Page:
4. Trumpian tariff wars: tariff increases by US, then by China; effects on (a) farm prices, (b) currencies (currency value determination), (c) nonfarm prices from US tariff and US consumers, (c) national income (via farm sector, consumer sector, welfare losses) (Lec10)
  5. Trade Institutions: WTO Rules and Topics, Anti-Dumping (Lec 11)
  6. Currencies as commodities: What will cause a depreciation or appreciation of country X's currency? What underlies the supply of and demand for a country's currency. How do exports and imports affect it? How does foreign investment affect it? What is the price of a currency?  (Lec 12)
  • Concentration [2 lectures; Oct 15, 17] Reading: N&L Ch 4, 6, 10, 11; Sexton, etc)
  1. Food margin analysis (farm-retail price spread model) (Lec 13)
  2. Monopoly, monopsony, vertical integration (Lec 14) (Dairy data;)
  3. Supply chains, cases; Reardon, Sexton paper, Rapsomankis, Baulch. (Lec 14)
    • MIDTERM EXAM: Oct 22
    • Problem Set #2: handed out about Oct 24; due date Oct 31: Class presentations by each of 10 team on Oct 31: 10 minutes each
  • Market integration [2 lectures Oct 24, 29; Oct 31 for class presentations, problem set 2]
  1. Overview, Rural urban markets model (Timmer et al Ch. 4)    (Lec 15)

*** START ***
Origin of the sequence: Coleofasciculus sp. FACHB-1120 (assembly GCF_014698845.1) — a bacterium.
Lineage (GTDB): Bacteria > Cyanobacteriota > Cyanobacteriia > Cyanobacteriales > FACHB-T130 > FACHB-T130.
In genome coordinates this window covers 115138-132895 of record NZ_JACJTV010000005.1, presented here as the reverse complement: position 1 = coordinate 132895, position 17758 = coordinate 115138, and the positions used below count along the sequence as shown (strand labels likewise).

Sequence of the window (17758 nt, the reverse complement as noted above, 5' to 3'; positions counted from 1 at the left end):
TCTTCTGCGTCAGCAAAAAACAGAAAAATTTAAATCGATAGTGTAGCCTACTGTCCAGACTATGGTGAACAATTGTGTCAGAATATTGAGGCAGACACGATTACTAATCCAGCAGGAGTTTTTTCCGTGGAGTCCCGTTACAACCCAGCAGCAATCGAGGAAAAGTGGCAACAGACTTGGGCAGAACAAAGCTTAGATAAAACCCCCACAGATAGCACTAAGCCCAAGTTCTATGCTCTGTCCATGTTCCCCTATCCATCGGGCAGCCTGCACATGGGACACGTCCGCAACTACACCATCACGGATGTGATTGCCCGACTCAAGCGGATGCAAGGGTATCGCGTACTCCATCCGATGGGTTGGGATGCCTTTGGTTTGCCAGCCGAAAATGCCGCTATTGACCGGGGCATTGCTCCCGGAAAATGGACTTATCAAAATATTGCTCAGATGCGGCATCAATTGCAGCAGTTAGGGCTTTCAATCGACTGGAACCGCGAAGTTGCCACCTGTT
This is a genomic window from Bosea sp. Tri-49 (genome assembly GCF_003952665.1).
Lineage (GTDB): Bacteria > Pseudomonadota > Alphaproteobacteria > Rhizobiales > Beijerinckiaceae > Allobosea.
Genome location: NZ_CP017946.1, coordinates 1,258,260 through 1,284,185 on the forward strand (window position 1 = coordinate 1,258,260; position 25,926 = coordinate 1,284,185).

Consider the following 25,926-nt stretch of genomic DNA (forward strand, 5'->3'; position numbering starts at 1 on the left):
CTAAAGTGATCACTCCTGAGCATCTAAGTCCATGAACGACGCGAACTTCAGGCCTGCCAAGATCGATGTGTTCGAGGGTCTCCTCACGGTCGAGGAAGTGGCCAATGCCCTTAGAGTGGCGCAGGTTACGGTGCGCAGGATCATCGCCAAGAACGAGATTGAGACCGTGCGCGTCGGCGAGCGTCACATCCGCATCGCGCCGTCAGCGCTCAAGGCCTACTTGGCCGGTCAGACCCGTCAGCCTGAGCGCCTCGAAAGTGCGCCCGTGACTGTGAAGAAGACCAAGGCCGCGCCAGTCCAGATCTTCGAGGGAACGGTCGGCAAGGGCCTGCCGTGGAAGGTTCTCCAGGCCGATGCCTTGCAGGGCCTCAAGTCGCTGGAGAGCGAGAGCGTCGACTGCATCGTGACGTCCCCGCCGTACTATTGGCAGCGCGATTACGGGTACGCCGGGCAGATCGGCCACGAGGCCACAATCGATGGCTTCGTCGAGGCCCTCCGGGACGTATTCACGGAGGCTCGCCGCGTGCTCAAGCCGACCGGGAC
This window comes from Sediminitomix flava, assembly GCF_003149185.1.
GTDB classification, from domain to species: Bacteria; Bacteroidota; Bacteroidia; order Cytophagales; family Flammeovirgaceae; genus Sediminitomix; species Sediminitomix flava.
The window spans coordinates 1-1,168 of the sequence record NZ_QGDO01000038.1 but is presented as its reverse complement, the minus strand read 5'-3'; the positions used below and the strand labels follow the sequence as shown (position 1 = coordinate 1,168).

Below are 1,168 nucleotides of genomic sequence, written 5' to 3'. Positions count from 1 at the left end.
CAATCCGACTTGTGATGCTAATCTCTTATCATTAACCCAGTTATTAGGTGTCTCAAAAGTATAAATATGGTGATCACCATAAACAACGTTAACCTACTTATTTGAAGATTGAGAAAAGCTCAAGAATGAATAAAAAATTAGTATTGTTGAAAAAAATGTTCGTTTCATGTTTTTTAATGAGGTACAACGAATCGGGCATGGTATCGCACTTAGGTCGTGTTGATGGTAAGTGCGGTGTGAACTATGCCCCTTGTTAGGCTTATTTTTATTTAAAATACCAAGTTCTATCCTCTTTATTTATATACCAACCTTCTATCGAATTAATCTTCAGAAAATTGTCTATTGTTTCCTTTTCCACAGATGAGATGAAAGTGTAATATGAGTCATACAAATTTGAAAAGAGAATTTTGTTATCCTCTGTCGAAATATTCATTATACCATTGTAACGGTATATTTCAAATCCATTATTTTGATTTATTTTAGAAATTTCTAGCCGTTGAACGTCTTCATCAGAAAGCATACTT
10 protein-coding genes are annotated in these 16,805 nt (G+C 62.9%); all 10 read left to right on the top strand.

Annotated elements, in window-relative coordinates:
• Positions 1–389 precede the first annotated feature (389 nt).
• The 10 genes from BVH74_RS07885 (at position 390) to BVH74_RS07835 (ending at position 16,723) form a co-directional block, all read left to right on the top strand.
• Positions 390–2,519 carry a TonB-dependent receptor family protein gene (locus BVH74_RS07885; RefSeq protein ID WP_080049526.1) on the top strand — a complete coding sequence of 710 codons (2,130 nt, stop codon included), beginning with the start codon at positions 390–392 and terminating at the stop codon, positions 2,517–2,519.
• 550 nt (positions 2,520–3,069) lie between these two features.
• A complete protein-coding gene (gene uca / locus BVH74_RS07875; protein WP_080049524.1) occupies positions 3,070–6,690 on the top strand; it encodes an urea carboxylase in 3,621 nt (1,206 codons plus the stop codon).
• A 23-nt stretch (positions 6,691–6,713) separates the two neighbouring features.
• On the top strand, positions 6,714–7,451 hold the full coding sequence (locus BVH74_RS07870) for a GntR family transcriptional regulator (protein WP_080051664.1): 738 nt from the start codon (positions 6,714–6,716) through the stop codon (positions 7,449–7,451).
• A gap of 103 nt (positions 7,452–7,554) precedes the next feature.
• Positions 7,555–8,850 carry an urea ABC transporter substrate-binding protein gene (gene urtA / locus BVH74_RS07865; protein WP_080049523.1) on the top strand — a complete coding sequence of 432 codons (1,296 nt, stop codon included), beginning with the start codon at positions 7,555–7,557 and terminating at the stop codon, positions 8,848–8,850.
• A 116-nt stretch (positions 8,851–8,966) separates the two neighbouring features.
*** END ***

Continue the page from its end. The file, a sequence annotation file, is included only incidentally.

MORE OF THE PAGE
2. Domestic-world market integration (Sarris-Hallam, Ch 8)       (Lec 15b)
  3. Two cases: Indonesian Labour Mkt (rural/urban); Korea beef  (Lec 16, 17)
  • Institutions in Food Markets [Nov 5, 7, 12]
  1. Canadian Dairy sector, Options for Dairy Exports                 (Lec 18)
  2. STEs, BULOG, and International Trade (cif, fob) pricing        (Lec 19)
  • Trade Agreements:  [2 lectures, Nov 14, 19]
  1. USMCA, TPP, CETA: effects on Canada, dairy/poultry          (Lec 20-21)
  • Domestic, World Markets, Cases: [2-3 lectures, Nov 21, 26, 28]
  1. Case studies: selected Vietnamese Commodity Markets       (Lec 22-23)
    • Problem Set #3: handed out Nov 19, due date Nov 26

Selected Readings:

Rapsomanikis, G., D. Hallam, and P. Conforti. 2006. “Market Integration and Price Transmission in Selected Food and Cash Crop Markets of Developing Countries: Review and Applications.” (Ch.8) In A. Sarris and D. Hallam, ed., Agricultural Commodity Markets and Trade: New Approaches to Analysing Market Structure and Instability. London: Edward Elgar for the Food and Agriculture Organization.

C.P. Timmer, W. Falcon, and S. Pearson, Food Policy Analysis, Johns Hopkins Press for World Bank,1983. Ch.4. [http://iis-db.stanford.edu/pubs/10361/food_policy_analysis.pdf]

Alex McCalla and T. Josling, Agricultural Policies and World Markets, Prentice Hall, 1985, Ch. 2.

Michael Reed, International Trade in Agricultural Products, Prentice Hall, 2001.

Sarris and Hallam (see above), Ch. 2 (Gilbert); Ch 8 (Rapsomanikis et al), Ch 6 (McCorriston)

Daniel Sumner, AJAE, 2009

McCalla overheads, U of Manitoba presentation, on Course Website

Market Power: Sexton papers (3), Baulch, Reardon